Apple Pay officially launched in China on Feb 18th, 2016. An AllChinaTech writer spent an entire morning setting it up and finally got it to work! What’s the user experience like? And how does it compare with the current payment dominators Alipay and WeChat Payment? Follow this step-by-step tutorial.
Before you search Apple Pay on your phone, make sure your device falls into one of the following categories:
Apple devices that can use Apple Pay at offline stores: iPhone 6s, iPhone 6s Plus, iPhone 6, iPhone 6 Plus, Apple Watch.
Apple devices that can use Apple Pay in the app: iPhone 6s, iPhone 6s Plus, iPhone 6, iPhone 6 Plus, iPad Pro, iPad Air 2, iPad mini 4, iPad mini 3.
Also remember to update to iOS 9.2 and watchOS 2.1 before you make any fruitless attempts to find Apple Pay in your Wallet.
2. Once you get to the next page, you’ll be welcomed by an intro page. You can see a clear UnionPay logo on the sample page.
3. Then you can either choose to scan your bank card (both debit and credit are accepted) or enter the information manually if your iPhone can’t capture your card information. (Check the list of banks that support Apple Pay.)
4. After your card information has been put in, you can press “Next” to proceed. A problem many people encountered here is that Apple Pay seems to have been having connection problems all day — possibly because too many Apple enthusiasts are eager to be the first to use the new feature and Apple’s server has just been overwhelmed by their enthusiasm.
5. Once you’re lucky enough to finally get connected to Apple Pay, your card issuer will then send a verification code to the phone number you’ve saved in your bank’s record.
6. After the bank receives your verification code, BOOM, congratulations! You’re all set!
7. How does it work in store then? Easy. You just need to find a POS machine that supports UnionPay’s Quick Pass (which means it has a NFC function — you can find out more about the relevant technology in our previous analysis) and double-click the Home button. There you go.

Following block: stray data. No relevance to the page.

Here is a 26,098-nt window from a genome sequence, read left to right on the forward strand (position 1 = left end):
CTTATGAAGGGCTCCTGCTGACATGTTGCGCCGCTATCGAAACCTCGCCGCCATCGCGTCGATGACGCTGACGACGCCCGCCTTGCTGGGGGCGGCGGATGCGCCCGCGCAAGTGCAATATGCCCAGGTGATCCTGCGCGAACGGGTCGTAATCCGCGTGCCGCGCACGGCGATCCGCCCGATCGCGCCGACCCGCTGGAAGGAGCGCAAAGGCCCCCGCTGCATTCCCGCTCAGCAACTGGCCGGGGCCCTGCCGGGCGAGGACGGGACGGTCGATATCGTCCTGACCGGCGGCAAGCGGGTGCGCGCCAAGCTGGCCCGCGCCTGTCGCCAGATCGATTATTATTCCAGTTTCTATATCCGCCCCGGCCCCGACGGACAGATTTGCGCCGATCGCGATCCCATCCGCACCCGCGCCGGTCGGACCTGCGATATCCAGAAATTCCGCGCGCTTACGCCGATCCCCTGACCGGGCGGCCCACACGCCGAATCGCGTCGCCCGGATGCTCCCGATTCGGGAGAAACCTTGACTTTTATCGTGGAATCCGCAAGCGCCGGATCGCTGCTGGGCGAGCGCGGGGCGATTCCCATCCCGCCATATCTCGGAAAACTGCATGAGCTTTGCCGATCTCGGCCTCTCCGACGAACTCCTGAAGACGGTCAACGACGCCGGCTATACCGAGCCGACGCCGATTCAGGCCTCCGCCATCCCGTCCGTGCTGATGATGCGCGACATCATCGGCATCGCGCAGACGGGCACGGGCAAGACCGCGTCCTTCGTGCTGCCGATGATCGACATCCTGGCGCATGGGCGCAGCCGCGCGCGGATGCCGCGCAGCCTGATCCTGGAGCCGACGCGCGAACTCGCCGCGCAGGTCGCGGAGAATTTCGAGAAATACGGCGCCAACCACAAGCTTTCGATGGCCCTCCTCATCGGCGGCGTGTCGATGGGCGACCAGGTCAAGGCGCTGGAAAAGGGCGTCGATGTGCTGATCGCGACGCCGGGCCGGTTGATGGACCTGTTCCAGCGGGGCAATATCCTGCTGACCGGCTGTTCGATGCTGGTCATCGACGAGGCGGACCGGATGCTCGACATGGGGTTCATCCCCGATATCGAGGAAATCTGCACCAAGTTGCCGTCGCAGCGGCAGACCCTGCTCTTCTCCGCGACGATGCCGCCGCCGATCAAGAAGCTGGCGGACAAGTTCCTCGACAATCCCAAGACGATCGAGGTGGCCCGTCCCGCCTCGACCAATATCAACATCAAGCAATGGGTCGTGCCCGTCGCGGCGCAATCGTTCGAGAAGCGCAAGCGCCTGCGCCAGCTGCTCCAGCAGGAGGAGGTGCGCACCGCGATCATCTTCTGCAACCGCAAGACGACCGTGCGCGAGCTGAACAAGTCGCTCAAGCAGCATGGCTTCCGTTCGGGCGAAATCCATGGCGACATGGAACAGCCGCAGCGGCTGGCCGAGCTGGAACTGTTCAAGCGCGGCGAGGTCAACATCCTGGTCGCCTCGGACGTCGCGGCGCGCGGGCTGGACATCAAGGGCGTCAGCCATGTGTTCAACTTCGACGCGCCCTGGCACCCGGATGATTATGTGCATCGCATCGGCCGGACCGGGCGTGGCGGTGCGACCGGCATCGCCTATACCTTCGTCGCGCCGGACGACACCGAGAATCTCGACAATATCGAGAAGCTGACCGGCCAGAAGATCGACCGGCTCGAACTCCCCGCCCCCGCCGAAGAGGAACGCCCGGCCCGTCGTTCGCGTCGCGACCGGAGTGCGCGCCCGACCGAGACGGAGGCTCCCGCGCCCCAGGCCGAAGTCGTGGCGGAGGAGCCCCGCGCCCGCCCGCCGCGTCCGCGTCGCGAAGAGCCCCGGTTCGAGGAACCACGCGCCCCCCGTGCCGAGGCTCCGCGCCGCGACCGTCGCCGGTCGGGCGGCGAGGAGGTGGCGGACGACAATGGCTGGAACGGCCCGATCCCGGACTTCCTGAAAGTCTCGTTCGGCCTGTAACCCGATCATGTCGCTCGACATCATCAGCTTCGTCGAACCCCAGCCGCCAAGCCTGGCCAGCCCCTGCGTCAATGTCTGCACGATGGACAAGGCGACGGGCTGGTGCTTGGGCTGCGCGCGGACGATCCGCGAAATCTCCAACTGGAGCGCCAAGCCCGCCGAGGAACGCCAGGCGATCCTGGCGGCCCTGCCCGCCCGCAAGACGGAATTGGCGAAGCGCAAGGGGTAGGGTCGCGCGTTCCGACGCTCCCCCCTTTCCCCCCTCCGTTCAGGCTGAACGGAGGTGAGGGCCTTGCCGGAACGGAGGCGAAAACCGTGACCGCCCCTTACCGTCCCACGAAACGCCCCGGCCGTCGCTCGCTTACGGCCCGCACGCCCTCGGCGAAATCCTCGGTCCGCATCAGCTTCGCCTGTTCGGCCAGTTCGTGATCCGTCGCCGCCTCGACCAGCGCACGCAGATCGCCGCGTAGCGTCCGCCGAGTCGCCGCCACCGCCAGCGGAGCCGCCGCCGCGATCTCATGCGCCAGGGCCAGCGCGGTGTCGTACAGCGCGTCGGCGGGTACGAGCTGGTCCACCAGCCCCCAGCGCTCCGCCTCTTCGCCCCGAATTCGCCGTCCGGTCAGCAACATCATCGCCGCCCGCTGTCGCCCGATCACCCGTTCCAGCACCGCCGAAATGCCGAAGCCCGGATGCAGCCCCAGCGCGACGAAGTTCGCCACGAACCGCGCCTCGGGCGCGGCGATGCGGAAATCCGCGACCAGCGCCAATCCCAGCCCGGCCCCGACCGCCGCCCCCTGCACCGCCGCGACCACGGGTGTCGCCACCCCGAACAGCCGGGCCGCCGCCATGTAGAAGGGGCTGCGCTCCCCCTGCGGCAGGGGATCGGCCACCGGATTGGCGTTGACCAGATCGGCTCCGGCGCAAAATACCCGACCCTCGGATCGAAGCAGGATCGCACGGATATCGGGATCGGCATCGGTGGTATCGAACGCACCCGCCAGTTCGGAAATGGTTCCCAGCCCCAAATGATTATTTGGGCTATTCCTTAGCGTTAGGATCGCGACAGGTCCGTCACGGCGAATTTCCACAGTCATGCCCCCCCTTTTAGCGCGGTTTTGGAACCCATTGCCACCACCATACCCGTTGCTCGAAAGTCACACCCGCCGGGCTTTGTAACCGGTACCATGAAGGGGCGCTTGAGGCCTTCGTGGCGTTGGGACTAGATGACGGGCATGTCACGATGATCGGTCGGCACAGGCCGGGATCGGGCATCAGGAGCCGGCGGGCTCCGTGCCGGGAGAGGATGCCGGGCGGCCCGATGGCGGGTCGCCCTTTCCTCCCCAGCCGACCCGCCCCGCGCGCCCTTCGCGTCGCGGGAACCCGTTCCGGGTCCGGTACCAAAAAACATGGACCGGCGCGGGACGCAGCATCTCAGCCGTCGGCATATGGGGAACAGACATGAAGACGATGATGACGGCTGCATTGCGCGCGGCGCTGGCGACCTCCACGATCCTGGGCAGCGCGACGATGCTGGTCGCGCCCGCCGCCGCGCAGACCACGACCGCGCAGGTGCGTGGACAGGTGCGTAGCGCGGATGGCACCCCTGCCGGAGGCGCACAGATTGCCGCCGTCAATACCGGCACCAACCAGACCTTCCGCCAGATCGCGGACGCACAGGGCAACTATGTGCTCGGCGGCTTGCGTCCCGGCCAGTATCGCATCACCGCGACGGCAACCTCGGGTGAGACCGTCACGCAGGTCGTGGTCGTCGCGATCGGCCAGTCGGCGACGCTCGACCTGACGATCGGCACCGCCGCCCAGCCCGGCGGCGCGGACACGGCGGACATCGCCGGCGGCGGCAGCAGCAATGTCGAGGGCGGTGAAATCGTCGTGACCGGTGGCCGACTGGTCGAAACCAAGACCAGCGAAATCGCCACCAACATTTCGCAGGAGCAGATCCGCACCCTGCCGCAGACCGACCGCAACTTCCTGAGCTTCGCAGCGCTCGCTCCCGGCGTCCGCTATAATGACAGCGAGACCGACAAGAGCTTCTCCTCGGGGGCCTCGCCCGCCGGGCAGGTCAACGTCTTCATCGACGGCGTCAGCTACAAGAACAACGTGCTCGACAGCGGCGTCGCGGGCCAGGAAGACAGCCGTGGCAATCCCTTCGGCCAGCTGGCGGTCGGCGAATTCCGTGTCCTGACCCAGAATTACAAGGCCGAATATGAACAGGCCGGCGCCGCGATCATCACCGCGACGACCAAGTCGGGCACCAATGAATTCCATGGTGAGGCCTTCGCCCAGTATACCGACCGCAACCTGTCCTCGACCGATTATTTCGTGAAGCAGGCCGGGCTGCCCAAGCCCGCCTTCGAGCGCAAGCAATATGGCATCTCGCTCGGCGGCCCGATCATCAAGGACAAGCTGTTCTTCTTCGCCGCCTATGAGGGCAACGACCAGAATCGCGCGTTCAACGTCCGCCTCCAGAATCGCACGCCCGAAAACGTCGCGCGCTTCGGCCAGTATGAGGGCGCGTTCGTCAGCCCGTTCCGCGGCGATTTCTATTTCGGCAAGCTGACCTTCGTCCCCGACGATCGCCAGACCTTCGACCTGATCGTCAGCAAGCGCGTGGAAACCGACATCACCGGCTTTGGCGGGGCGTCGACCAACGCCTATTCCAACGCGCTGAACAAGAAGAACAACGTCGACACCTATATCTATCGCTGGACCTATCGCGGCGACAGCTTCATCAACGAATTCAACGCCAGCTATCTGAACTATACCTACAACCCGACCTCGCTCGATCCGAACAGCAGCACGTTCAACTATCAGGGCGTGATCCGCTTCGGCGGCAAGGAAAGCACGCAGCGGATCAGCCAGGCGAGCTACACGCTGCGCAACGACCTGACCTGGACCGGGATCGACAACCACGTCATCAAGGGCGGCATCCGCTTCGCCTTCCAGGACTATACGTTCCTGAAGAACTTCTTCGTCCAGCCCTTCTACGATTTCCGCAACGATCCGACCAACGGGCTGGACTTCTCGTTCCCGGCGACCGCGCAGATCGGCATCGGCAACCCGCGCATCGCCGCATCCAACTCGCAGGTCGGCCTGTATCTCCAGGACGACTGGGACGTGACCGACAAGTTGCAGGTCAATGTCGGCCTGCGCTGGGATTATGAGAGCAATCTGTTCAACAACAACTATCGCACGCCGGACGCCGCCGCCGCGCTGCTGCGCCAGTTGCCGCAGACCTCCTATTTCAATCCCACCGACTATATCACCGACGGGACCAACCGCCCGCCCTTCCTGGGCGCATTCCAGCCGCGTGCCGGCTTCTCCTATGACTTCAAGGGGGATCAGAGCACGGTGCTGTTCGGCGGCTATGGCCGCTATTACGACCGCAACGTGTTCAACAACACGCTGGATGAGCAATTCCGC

8. Tap it on the POS machine and now you can get your coffee from Starbucks without bringing any cards or cash! Also, your transaction record will be shown in Wallet.
How’s the user experience?
If I had to score the experience, I’d say 8.5 out of 10.
Where I did the experiment is a Starbucks in the central area of Beijing where staff are supposed to be more tech savvy and informed than many other places in China. However, when I asked to use Apple Pay for the transaction, the barista seemed to have never heard of the term before.
After a brief explanation of what it was and how we might be able to use it, I proceeded to pull out the Apple Pay page by double-clicking the Home button, then I tapped it on the POS machine. Bang! It was all done in a flash. The transaction was completed even before I was ready to take a picture.
What were its pros and cons compared with Alipay and WeChat Payment?
Pros: What you have to admit is that, except for the time I spent explaining it to the barista, the whole experience was really smooth and swift.
I always have a trouble connecting to the internet in this area, which is quite annoying when you’re attempting to use Alipay or WeChat Payment. Apple Pay doesn’t need internet to finish the transaction, so the network is no longer a concern.
Cons: As I mentioned in the tutorial, Apple Pay is only compatible with a few Apple devices. Though it’s much faster and easier to use than many other mobile payment tools, its usage range is just too limited. For now, it can only be used on the devices listed above and on POS machines that support UnionPay’s Quick Pass.
In contrast, Alipay and WeChat Payment can be used in supermarkets and convenient stores in major cities in China and at local markets in cities such as Beijing and Hangzhou, where Alibaba’s headquarters reside. Alipay and WeChat Payment’s Face-to-Face Transaction functions have even been adopted by street vendors to conduct transactions — I once bought a pancake from a street vendor with WeChat Payment.
This distinction may differentiate these payment tools in the future: Apple Pay and payment tools such as Samsung Pay and Google Wallet will be more welcomed by established retail brands for their incredible user experience; while Alipay and WeChat Payment will be more favorable for small businesses and street vendors.
Both payment methods — either supported by online payment or by NFC — have their own advantages. But neither is perfect.
Will it be possible that one day, we won’t have to go through all the hassles of payment at all? No long lines in front of the cashier. No piles of nasty coins. And no troublesome process of registration and verification.
Maybe so. And that would be the best customer experience I can imagine.